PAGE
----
Lal Jan, an ASHA worker in Hapatnard Gogaldar village in Anantnag district, has helped out with at least 500 deliveries since she was appointed to the health department.
In 2005, Lal Jan (45) was appointed to the health department as an ASHA worker before her appointment. She has helped out with at least 250 deliveries at their homes. Lal Jan’s mother, Zaina Begam, was also doing this job and has helped out with at least 700 deliveries at their homes in normal delivery when there were no health facilities in their area.
Speaking to the reporter, Lal Jan said, “I have learnt from my mother. My mother was very well known in the area for helping pregnant ladies with home delivery.” Her mother died 30 years ago.
Lal Jan has had experience in deliveries for the last 30 years. She goes from house to house raising awareness about family planning.
In 2007, Lal Jan got an appreciation award from the office of block medical officer Bijbehara for her motivation to a number of beneficiaries for family planning and female sterilisation during the years 2007-2008 and 2009. Her performance, character, and conduct remained satisfactory for the said period, she said.
According to her, in the Hapatnard area and nearby villages, at least 300 women have done sterilisation and taken procedures after the birth of their 3rd and 4th children; some of them have their 6th and 7th children.
The Hapatnard village, which is located on the foothills of the Khovripora block, is about 35 km from the district headquarters in Anantnag.
In 2008, a PHC was established in the village, which was functional in 2018. Before the functionality of the PHC, the patients of the area either visited sub-district hospitals or MCCH hospitals in Anantnag.
The PHC of Hapatnard village caters to about seven thousand people in eight villages that are around the hospital. The hospital lacks basic facilities, including X-ray and diagnostic testing facilities, forcing patients to visit the See Sub District Hospital or MCCH Hospital Anantnag.
Due to the non-availability of a gynaecologist, pregnancy care has also been hit badly, and women in the area face severe hardships.
According to official data in Anantnag District, more women than men were opting for sterilisation in Anantnag District. Official data provided by the Chief Medical Officer of Anantnag reveals that from 2019 to date, 1369 women were operated upon for various permanent birth control methods, including laparoscopic sterilisation and mini-laparotomy, while only one man opted for permanent sterilisation in the period.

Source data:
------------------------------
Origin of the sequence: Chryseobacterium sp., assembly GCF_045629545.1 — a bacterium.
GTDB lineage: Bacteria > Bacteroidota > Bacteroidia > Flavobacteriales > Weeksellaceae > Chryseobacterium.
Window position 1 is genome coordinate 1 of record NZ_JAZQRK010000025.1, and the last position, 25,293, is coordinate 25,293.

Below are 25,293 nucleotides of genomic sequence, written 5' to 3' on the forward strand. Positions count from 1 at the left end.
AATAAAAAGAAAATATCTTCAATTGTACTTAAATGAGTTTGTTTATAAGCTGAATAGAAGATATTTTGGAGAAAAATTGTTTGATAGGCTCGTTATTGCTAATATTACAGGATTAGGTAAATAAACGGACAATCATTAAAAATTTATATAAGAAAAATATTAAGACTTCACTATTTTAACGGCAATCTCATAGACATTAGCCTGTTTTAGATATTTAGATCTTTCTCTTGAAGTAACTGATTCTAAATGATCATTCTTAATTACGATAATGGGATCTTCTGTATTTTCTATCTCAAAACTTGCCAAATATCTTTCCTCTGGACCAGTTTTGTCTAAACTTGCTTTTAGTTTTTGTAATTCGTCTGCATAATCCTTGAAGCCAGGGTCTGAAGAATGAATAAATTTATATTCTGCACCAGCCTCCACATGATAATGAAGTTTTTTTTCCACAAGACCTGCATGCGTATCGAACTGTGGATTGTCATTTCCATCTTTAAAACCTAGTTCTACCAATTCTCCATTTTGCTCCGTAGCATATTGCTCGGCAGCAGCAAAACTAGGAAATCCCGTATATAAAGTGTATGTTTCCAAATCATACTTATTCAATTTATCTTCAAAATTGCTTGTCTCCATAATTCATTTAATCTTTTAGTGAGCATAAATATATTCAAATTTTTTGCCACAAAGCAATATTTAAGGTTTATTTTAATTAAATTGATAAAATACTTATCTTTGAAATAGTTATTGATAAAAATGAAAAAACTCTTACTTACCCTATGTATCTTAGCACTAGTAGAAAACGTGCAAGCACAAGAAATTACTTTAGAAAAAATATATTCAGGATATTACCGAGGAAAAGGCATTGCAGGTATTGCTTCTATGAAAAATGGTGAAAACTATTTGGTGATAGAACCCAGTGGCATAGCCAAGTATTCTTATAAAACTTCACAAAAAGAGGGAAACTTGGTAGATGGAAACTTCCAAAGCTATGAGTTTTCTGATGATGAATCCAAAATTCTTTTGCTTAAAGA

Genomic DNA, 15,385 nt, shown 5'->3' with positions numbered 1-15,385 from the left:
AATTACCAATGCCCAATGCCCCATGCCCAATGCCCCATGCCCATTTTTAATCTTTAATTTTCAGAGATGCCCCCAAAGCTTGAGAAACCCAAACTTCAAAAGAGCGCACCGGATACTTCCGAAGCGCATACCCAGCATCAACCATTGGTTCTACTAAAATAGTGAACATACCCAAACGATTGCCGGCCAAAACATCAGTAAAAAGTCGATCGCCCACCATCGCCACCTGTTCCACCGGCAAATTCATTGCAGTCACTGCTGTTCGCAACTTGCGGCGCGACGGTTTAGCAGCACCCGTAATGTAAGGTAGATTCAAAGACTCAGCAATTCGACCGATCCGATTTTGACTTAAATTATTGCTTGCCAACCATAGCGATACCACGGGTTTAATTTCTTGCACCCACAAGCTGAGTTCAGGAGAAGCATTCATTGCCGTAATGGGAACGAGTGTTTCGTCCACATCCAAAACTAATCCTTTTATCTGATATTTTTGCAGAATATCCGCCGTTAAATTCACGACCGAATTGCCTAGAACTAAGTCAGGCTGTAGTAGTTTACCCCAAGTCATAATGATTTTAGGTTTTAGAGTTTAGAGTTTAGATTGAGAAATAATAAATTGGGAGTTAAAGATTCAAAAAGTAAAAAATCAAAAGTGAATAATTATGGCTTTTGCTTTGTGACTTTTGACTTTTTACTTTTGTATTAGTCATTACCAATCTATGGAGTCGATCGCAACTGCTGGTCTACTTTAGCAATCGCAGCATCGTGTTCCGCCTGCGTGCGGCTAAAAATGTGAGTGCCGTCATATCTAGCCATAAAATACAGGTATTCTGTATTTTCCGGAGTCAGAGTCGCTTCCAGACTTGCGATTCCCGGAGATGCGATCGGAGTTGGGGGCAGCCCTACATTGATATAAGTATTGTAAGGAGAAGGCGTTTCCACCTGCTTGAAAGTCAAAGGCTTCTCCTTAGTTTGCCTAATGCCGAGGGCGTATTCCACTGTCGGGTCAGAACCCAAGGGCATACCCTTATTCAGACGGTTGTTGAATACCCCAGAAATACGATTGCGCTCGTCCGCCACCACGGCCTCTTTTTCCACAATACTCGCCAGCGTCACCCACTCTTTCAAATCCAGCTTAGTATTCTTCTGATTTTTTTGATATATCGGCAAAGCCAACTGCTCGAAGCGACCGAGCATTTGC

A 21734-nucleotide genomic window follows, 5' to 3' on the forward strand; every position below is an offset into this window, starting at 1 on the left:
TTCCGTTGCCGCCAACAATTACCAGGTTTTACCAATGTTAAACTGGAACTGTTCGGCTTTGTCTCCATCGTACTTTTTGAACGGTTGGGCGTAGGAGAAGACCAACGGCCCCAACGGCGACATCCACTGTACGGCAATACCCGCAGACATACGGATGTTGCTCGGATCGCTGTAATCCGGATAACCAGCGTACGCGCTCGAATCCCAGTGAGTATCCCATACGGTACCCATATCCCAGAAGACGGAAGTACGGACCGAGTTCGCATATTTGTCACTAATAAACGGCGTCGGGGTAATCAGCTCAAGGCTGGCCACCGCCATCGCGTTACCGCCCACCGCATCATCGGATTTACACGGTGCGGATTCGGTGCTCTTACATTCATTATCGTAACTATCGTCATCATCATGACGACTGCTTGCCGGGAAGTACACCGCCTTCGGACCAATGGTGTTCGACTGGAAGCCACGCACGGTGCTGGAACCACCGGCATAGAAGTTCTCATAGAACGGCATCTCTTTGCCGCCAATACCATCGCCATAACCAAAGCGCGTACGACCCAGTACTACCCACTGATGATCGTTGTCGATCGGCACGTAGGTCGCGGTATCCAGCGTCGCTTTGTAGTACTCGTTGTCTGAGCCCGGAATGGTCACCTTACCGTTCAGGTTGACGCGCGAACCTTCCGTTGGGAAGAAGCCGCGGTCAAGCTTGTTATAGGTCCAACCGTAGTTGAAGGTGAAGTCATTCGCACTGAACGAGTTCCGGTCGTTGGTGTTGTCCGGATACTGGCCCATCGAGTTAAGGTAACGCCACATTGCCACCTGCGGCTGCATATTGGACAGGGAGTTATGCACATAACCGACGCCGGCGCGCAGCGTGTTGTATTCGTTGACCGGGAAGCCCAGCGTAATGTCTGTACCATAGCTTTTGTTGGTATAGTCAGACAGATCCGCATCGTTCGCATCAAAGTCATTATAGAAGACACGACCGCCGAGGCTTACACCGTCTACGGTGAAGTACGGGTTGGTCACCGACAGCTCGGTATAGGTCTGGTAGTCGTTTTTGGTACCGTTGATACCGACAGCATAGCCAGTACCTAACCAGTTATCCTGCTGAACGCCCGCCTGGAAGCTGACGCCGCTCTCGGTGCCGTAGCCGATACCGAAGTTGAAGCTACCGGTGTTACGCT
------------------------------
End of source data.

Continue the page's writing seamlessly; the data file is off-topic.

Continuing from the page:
The same is true for spontaneous miscarriages in District Anantnag, where at least 3144 cases have been reported since 2019.
However, the only maternity and child care hospital in Anantnag district, which serves the entire south Kashmir region as well as Chenab and Pir Panjal Valley of Kashmir, has also provided data to this reporter, revealing that 913 women have been operated on in hospitals for permanent birth control methods through laparoscopic sterilisation and mini-laparotomy since 2019.
The hospital is presently housed in an old, worn and unsafe building in the congested Sherbagh locality of the old town in the Anantnag district.
The 40-bed hospital gets an average of 40,000 patients in the outpatient department (OPD) and about 7,000 indoor patients every month.
According to official sources, the ratio will be high in South Kashmir as most of the patients prefer to do sterilisation and miscarriages in private hospitals.
While talking to the reporter, Dr. Nawaz, HOD Gynecology in MCCH hospital Anantnag, while talking to the reporter, said that female sterilisation is the most preferred family planning choice here in south Kashmir›s Anantnag district.
The department witnesses hundreds of women undergoing sterilisation procedures for permanent birth control each year. Misconceptions and lack of awareness are the main factors in the urban as well as rural population›s poor uptake of family planning services in the Anantnag district. Other responsible factors include cultural and religious beliefs. He added that men generally don›t undergo vasectomy for sterilisation because they believe that it affects their manhood.
Anaemia is another problem in the country. According to a study conducted by the Department of Obstetrics and Gynecology at GMC Anantnag, almost 83% of pregnant and lactating women in South Kashmir were anaemic due to poor nutrition.
Anaemia can lead to multiple complications during pregnancy, labour, and the postpartum period, which include foetal growth restriction, abruption of the placenta, cardiac failure, and even death of mother and baby, Nawaz says. Women don›t take the recommended iron and folic acid supplements in adolescence and pregnancy. Short birth intervals and multiparity further add to the problem.
ASHA workers and primary care physicians should be involved in rural areas to address the issue. Another issue that is under-addressed in this part of the world is the emotional and mental well-being of pregnant women. Poor social support, bad pregnancy experiences and outcomes in the past are some of the few responsible reasons.
There are a number of women in hospitals in south Kashmir who suffer from mental health issues during their pregnancies, especially those expecting moms who have had a negative experience in the past.